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Clin Orthop Relat Res. 1994 Mar;(300):141-6.

Acute median neuropathy after wrist trauma. The role of emergent carpal tunnel release.

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Department of Orthopaedic Surgery, Naval Medical Center, San Diego, California 92134-5000.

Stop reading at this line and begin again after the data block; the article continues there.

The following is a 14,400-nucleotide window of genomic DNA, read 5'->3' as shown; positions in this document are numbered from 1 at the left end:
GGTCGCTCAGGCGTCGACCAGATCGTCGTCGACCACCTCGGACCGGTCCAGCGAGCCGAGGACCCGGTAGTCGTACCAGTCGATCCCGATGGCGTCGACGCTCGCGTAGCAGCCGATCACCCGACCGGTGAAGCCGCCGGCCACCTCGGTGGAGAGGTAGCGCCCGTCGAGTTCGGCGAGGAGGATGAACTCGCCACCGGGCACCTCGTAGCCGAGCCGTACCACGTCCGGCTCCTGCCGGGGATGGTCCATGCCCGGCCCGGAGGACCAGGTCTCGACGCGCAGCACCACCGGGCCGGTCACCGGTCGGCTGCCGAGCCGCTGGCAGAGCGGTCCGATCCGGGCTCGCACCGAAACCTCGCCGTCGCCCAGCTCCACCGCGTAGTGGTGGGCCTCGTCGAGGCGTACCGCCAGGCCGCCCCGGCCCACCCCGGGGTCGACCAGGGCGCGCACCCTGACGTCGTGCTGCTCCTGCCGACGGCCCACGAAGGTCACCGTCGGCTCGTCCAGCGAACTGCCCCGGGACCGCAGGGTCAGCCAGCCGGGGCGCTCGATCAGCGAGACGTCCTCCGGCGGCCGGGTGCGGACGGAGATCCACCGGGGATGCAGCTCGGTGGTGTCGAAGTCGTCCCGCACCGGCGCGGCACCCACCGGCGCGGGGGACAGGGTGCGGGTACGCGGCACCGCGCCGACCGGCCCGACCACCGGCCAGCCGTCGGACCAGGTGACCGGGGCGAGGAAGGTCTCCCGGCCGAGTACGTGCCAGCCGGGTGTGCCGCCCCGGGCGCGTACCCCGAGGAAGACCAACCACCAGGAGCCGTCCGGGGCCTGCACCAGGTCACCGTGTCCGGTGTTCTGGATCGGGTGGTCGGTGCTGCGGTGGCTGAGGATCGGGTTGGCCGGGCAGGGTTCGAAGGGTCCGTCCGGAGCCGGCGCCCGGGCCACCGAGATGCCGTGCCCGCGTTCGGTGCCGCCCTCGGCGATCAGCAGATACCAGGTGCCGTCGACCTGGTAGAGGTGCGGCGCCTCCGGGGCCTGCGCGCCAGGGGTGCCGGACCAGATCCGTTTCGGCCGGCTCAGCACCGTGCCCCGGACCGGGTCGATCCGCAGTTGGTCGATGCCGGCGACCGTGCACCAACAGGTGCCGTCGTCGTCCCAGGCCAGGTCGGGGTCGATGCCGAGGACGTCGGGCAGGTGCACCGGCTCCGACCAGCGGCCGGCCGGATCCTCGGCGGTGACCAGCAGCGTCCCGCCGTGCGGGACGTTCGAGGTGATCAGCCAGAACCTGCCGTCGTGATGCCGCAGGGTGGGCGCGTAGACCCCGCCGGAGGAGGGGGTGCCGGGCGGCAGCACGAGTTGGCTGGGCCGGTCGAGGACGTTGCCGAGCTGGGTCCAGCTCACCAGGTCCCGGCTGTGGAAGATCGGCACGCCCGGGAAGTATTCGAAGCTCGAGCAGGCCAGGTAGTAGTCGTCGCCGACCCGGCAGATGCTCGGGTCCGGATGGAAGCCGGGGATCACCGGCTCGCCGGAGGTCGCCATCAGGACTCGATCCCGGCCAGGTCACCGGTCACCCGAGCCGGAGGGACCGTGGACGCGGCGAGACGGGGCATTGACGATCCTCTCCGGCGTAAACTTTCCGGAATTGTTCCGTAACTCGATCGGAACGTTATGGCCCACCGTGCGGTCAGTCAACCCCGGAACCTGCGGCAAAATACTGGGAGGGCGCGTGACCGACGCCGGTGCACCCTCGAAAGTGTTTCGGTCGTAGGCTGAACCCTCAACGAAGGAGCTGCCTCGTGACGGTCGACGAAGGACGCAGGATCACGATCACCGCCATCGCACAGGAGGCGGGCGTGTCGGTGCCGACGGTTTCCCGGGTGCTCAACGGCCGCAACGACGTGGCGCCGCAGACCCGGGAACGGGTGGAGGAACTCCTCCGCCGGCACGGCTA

Ten cases of acute carpal tunnel syndrome (ACTS) and six cases of nerve contusion were identified in patients with acute median neuropathy associated with blunt wrist trauma. The patients with ACTS initially had normal sensation and subsequently developed objective sensory loss (2-point discrimination greater than 15 mm) in the median nerve distribution associated with severe wrist pain. Patients with nerve contusion injuries had immediate sensory loss and symptoms were nonprogressive. Wick catheter measurements of the carpal canal pressure were used in seven patients to help distinguish ACTS (pressure greater than 40 mm Hg) from nerve contusion. The interstitial carpal tunnel pressure was elevated an average of 52 mm Hg in four of five patients with ACTS but was normal in two patients with nerve contusion. Four of five patients who underwent carpal tunnel release within 40 hours of the onset of numbness had normal 2-point discrimination within 96 hours. The results of this study and review of the literature reflect the urgency of carpal tunnel release in ACTS. Neuropathy, secondary to nerve contusion without coexisting ACTS, may be treated initially by observation. Acute carpal tunnel syndrome must be distinguished from nerve contusion as a cause of acute posttraumatic median neuropathy.

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